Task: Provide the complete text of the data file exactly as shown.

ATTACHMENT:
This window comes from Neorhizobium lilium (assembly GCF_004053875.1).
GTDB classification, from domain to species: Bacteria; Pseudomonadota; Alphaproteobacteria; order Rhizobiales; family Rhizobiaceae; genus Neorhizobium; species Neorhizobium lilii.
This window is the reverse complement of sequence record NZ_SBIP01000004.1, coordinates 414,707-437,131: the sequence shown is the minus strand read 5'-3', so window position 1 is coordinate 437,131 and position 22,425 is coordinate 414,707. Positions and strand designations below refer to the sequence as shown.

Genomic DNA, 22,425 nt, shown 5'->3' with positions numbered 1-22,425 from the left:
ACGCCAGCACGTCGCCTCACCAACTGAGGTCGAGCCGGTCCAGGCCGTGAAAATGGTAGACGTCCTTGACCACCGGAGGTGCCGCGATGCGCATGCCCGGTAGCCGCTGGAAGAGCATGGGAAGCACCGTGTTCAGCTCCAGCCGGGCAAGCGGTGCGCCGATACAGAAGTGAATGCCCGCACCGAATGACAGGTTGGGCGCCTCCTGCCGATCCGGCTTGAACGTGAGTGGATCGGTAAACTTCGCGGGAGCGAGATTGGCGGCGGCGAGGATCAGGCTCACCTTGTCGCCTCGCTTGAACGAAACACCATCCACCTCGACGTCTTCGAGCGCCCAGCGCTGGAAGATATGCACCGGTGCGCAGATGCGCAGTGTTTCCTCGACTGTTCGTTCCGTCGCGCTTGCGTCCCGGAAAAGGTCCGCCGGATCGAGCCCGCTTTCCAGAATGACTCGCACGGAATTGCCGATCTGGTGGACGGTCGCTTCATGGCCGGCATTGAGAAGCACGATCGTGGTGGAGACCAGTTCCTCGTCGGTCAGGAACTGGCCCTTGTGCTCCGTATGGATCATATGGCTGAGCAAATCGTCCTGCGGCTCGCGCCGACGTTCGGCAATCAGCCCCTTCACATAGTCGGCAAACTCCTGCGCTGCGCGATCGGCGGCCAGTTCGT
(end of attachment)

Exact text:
This window comes from Neorhizobium lilium (assembly GCF_004053875.1).
GTDB classification, from domain to species: Bacteria; Pseudomonadota; Alphaproteobacteria; order Rhizobiales; family Rhizobiaceae; genus Neorhizobium; species Neorhizobium lilii.
This window is the reverse complement of sequence record NZ_SBIP01000004.1, coordinates 414,707-437,131: the sequence shown is the minus strand read 5'-3', so window position 1 is coordinate 437,131 and position 22,425 is coordinate 414,707. Positions and strand designations below refer to the sequence as shown.

Genomic DNA, 22,425 nt, shown 5'->3' with positions numbered 1-22,425 from the left:
ACGCCAGCACGTCGCCTCACCAACTGAGGTCGAGCCGGTCCAGGCCGTGAAAATGGTAGACGTCCTTGACCACCGGAGGTGCCGCGATGCGCATGCCCGGTAGCCGCTGGAAGAGCATGGGAAGCACCGTGTTCAGCTCCAGCCGGGCAAGCGGTGCGCCGATACAGAAGTGAATGCCCGCACCGAATGACAGGTTGGGCGCCTCCTGCCGATCCGGCTTGAACGTGAGTGGATCGGTAAACTTCGCGGGAGCGAGATTGGCGGCGGCGAGGATCAGGCTCACCTTGTCGCCTCGCTTGAACGAAACACCATCCACCTCGACGTCTTCGAGCGCCCAGCGCTGGAAGATATGCACCGGTGCGCAGATGCGCAGTGTTTCCTCGACTGTTCGTTCCGTCGCGCTTGCGTCCCGGAAAAGGTCCGCCGGATCGAGCCCGCTTTCCAGAATGACTCGCACGGAATTGCCGATCTGGTGGACGGTCGCTTCATGGCCGGCATTGAGAAGCACGATCGTGGTGGAGACCAGTTCCTCGTCGGTCAGGAACTGGCCCTTGTGCTCCGTATGGATCATATGGCTGAGCAAATCGTCCTGCGGCTCGCGCCGACGTTCGGCAATCAGCCCCTTCACATAGTCGGCAAACTCCTGCGCTGCGCGATCGGCGGCCAGTTCGT